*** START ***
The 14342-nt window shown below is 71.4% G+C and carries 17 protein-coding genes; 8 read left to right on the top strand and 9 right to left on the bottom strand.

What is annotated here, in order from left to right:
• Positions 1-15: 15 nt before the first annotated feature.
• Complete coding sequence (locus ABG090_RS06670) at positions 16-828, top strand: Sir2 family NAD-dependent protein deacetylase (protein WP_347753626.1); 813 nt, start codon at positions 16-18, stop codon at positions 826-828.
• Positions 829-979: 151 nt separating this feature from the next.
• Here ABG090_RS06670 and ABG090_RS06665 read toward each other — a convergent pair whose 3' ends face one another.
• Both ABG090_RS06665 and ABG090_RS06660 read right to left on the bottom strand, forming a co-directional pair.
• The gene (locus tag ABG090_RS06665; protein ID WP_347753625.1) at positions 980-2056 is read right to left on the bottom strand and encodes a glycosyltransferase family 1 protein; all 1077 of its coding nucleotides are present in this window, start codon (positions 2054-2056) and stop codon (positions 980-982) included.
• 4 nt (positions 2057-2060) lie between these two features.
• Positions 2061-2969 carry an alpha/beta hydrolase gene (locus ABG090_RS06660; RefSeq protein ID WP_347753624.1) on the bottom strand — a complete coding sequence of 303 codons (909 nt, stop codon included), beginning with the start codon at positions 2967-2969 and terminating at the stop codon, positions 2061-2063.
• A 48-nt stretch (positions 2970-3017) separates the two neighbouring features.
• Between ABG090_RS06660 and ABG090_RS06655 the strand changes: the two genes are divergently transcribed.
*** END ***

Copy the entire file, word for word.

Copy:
The 14342-nt window shown below is 71.4% G+C and carries 17 protein-coding genes; 8 read left to right on the top strand and 9 right to left on the bottom strand.

What is annotated here, in order from left to right:
• Positions 1-15: 15 nt before the first annotated feature.
• Complete coding sequence (locus ABG090_RS06670) at positions 16-828, top strand: Sir2 family NAD-dependent protein deacetylase (protein WP_347753626.1); 813 nt, start codon at positions 16-18, stop codon at positions 826-828.
• Positions 829-979: 151 nt separating this feature from the next.
• Here ABG090_RS06670 and ABG090_RS06665 read toward each other — a convergent pair whose 3' ends face one another.
• Both ABG090_RS06665 and ABG090_RS06660 read right to left on the bottom strand, forming a co-directional pair.
• The gene (locus tag ABG090_RS06665; protein ID WP_347753625.1) at positions 980-2056 is read right to left on the bottom strand and encodes a glycosyltransferase family 1 protein; all 1077 of its coding nucleotides are present in this window, start codon (positions 2054-2056) and stop codon (positions 980-982) included.
• 4 nt (positions 2057-2060) lie between these two features.
• Positions 2061-2969 carry an alpha/beta hydrolase gene (locus ABG090_RS06660; RefSeq protein ID WP_347753624.1) on the bottom strand — a complete coding sequence of 303 codons (909 nt, stop codon included), beginning with the start codon at positions 2967-2969 and terminating at the stop codon, positions 2061-2063.
• A 48-nt stretch (positions 2970-3017) separates the two neighbouring features.
• Between ABG090_RS06660 and ABG090_RS06655 the strand changes: the two genes are divergently transcribed.